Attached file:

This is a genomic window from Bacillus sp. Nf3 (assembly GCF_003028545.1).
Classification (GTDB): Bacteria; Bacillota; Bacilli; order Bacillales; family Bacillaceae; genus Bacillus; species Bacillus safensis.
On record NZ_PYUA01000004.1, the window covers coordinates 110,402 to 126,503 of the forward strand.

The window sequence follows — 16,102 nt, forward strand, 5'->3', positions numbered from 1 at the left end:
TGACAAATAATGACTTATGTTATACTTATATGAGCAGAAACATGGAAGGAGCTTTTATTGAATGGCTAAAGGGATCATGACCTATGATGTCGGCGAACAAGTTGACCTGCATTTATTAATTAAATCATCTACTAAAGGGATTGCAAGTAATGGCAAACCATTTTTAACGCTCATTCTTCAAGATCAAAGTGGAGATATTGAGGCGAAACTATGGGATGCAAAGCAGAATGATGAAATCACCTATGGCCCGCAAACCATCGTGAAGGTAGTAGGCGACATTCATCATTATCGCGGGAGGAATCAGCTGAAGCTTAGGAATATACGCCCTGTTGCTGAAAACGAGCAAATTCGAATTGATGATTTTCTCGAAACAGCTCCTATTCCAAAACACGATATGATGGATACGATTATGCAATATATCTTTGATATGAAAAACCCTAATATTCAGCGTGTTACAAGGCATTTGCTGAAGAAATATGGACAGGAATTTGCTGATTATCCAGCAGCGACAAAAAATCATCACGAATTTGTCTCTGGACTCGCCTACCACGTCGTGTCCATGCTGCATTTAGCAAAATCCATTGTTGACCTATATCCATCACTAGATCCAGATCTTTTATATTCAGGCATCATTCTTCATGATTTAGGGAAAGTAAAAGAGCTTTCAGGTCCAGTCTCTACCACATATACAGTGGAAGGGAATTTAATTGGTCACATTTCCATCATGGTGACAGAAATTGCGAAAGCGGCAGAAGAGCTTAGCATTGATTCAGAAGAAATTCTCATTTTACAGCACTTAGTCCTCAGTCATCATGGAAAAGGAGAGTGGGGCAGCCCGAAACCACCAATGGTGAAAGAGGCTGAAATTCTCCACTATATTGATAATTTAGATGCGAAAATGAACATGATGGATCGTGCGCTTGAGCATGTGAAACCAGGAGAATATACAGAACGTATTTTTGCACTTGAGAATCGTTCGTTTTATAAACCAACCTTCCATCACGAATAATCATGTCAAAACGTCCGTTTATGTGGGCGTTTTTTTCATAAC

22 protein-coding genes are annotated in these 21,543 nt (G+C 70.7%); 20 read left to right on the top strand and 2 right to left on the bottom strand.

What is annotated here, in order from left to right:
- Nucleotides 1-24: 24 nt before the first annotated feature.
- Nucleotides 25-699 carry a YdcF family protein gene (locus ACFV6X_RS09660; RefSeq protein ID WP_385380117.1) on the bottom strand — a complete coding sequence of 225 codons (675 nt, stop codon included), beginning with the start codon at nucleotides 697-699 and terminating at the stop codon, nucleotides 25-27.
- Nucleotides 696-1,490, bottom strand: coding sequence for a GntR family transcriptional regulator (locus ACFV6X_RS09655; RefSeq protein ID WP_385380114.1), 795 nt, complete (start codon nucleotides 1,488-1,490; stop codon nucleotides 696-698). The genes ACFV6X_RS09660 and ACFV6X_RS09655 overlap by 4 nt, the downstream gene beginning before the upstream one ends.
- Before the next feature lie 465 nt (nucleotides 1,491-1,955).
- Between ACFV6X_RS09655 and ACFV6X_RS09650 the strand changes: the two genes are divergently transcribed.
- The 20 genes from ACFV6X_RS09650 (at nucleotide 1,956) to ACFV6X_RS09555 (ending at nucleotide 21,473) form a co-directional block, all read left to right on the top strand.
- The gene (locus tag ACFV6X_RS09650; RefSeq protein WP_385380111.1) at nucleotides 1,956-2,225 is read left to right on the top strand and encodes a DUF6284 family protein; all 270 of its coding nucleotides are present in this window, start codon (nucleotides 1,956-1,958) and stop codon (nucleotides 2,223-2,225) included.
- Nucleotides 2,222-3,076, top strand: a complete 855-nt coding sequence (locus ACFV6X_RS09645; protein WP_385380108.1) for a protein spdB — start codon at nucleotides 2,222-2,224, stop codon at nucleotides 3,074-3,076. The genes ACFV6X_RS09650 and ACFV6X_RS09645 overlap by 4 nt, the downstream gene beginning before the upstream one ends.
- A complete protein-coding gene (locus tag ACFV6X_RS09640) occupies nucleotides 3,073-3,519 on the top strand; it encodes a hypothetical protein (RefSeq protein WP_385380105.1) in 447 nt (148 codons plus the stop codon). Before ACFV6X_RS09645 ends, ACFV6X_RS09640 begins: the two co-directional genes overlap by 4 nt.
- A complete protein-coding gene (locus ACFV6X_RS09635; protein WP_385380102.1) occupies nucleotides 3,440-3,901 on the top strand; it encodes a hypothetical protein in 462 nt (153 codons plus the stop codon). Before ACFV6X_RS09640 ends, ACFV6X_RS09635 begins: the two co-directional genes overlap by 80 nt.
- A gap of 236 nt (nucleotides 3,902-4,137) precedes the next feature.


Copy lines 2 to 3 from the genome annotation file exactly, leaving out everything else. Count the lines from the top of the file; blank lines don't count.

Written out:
Classification (GTDB): Bacteria; Bacillota; Bacilli; order Bacillales; family Bacillaceae; genus Bacillus; species Bacillus safensis.
On record NZ_PYUA01000004.1, the window covers coordinates 110,402 to 126,503 of the forward strand.